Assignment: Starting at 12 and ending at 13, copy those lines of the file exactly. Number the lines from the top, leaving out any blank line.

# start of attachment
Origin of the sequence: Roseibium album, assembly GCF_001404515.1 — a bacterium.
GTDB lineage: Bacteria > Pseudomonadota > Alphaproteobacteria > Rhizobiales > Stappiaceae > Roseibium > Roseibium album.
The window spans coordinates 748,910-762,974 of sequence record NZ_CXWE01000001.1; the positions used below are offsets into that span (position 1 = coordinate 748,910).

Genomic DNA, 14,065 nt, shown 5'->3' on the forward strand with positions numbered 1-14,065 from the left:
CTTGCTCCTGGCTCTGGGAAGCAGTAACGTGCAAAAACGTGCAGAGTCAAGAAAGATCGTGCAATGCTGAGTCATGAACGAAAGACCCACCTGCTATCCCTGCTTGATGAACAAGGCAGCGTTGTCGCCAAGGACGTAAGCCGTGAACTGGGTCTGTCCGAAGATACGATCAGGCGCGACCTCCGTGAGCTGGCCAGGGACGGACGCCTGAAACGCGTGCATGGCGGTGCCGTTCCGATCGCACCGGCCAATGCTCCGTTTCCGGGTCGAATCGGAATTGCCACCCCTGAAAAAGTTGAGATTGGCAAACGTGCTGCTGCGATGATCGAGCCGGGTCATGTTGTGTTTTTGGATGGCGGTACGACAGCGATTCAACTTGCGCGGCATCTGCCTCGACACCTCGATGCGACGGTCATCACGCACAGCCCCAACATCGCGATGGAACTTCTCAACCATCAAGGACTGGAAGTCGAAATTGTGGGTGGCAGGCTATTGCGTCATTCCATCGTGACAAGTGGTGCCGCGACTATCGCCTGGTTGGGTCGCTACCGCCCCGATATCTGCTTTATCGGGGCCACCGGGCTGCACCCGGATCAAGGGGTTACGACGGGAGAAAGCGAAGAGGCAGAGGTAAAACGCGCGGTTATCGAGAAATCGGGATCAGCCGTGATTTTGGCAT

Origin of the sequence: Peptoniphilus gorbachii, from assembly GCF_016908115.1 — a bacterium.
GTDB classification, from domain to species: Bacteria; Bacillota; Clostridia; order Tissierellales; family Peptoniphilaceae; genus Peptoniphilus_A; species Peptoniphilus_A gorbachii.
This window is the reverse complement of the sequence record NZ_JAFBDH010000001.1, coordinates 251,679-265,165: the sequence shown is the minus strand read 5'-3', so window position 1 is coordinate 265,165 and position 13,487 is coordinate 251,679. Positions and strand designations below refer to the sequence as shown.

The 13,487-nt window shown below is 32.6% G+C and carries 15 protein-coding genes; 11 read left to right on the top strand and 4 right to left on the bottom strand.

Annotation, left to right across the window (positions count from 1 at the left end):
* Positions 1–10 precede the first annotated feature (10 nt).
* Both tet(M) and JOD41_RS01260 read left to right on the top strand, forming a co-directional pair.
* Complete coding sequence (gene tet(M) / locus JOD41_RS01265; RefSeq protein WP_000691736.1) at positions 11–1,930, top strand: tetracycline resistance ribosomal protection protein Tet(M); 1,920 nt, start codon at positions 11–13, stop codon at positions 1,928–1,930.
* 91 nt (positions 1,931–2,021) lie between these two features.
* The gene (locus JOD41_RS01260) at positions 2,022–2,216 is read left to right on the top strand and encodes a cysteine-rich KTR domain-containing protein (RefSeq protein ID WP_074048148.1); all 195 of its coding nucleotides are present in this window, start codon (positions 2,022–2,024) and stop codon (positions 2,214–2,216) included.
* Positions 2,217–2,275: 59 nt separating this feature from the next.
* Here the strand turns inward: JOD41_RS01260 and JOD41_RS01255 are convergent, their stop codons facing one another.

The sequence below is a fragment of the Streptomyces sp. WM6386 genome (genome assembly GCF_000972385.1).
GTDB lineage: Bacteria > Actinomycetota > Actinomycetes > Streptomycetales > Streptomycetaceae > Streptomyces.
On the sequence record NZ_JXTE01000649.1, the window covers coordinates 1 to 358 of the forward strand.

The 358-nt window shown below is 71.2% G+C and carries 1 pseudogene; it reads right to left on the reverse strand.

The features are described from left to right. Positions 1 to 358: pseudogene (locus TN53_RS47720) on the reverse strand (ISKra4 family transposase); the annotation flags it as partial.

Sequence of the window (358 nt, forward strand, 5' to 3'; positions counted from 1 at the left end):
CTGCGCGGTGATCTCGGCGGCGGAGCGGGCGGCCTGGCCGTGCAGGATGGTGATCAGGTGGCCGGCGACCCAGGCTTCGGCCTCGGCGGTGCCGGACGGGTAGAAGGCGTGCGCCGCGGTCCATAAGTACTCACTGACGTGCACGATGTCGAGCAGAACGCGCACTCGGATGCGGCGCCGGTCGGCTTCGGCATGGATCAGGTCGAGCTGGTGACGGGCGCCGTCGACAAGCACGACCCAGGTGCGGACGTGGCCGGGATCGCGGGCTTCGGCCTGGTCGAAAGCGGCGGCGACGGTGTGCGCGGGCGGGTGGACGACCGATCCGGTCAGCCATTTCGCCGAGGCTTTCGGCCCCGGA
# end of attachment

* Both tet(M) and JOD41_RS01260 read left to right on the top strand, forming a co-directional pair.
* Complete coding sequence (gene tet(M) / locus JOD41_RS01265; RefSeq protein WP_000691736.1) at positions 11–1,930, top strand: tetracycline resistance ribosomal protection protein Tet(M); 1,920 nt, start codon at positions 11–13, stop codon at positions 1,928–1,930.